Small-form-factor connectors: Where are they now?

Devices continue to gain market acceptance with new features and improved performance.

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Five years ago, following the EIA/TIA decision to not establish a standard small-form-factor (SFF) connector, manufacturers campaigned to position their product for deployment in the marketplace. Six styles of SFF connectors penetrated the market, allowing end users to choose the connector best suited for their needs and obtain higher cabling densities for space and cost savings.

So, where are SFF connectors now in terms of technology, performance, and market acceptance?

"It takes two to seven years from the time a technology is introduced to the time it's widely accepted," says Herb Congdon, fiber product manager with Tyco Electronics/AMP Netconnect (www.ampnetconnect.com). "Today, more electronics are manufactured with SFF ports, and I believe the market is on the cusp of taking off." While some have gained greater market acceptance than others, the original six styles—MT-RJ, LC, VF-45, Opti-Jack, LX.5, and SCDC—are all still available, with some additions making their way onto the scene (see table, click here).

Leaders of the pack

Based on single 1.25-mm ferrule technology, Avaya's (formerly Lucent Technologies; www.avaya.com) LC connector has gained considerable market acceptance. The LC maintains an average insertion loss of 0.1 dB and standard deviation of 0.1 dB, which Avaya says makes the LC the best performing among SFF connectors. "Standard deviation is important to overall system performance. With the potential for future reconfigurations, it's imperative to have a connector that is low loss and stays low loss, regardless of what it's mated to," says Simon Cowley, Avaya's technical manager for optical-fiber apparatus. He adds that having independently polished and aligned ceramic ferrules "guarantees optimum performance, reduced crosstalk, and inherently tighter tolerances. As we move towards higher speeds and smaller link margins, performance becomes even more significant, and already 10-Gigabit transceiver vendors are including LC versions."

Four years ago, AMP Netconnect granted 17 licenses for the manufacturing of their original MT-RJ connector design. Today, that number has grown to more than 30. "The MT-RJ's success stems from the work of the original alliance, which brought all the players together to address entire end-to-end needs," says Congdon. The MT-RJ's market acceptance, he says, has also been a result of its 8-pin modular-like feel and nonproprietary design. "Having several licensees generates availability and competition to drive down cost and drive up efforts to improve the product," says Congdon.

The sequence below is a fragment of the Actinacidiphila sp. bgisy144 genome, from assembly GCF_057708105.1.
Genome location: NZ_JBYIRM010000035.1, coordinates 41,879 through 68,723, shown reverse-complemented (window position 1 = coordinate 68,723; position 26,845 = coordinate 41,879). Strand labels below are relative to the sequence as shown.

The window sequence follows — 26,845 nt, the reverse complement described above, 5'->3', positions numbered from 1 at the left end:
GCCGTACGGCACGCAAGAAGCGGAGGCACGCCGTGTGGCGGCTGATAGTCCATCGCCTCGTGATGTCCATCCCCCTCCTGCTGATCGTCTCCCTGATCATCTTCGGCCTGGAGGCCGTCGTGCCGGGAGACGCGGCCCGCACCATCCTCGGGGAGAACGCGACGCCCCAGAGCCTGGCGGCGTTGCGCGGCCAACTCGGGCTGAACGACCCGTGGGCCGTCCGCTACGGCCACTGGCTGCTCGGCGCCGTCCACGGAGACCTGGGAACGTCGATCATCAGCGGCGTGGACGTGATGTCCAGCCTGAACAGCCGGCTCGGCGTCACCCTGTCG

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Tyco Electronics/AMP Netconnect's keyed MT-RJ jacks and connectors help prevent unintentional insertion into segregated ports in security-level networks.
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The MT-RJ features two fibers inside a single polymer ferrule, which is based on the multi-fiber MT connector developed in Japan. "The MT-RJ's performance has vastly improved as a result of licensees becoming more familiar with the flat polishing processes, and gaining access to optimized materials, procedures, and measurement techniques," says Congdon. AMP Netconnect now offers secure keyed MT-RJ connectors and, according to Congdon, development of an MT-RJ singlemode connector is in the works for many licensees.

Corning Cable Systems (www.corning.com/cablesystems) offers both LC and MT-RJ connectors. "The connector battle is ending and the industry appears to be settling on the MT-RJ and LC, despite standards leaving the door open for all SFF connectors," says David Hall, Corning's manager of plans and systems for private networks.

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Corning Cable System's UniCam quick termination field-installable MT-RJ and LC connectors require no epoxy or polishing.
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Corning's latest achievements include the deployment of the first singlemode MT-RJ, and UniCam quick termination versions of both the LC and MT-RJ, which they claim offer the fastest termination time in the industry. "The UniCam connectors require no epoxy or polishing," explains Kevin Morgan, Corning's optical-fiber joining point product line manager. "Users simply strip, cleave the field fiber, and push it into the connector for a quick and easy termination."

Aiming for the horizontal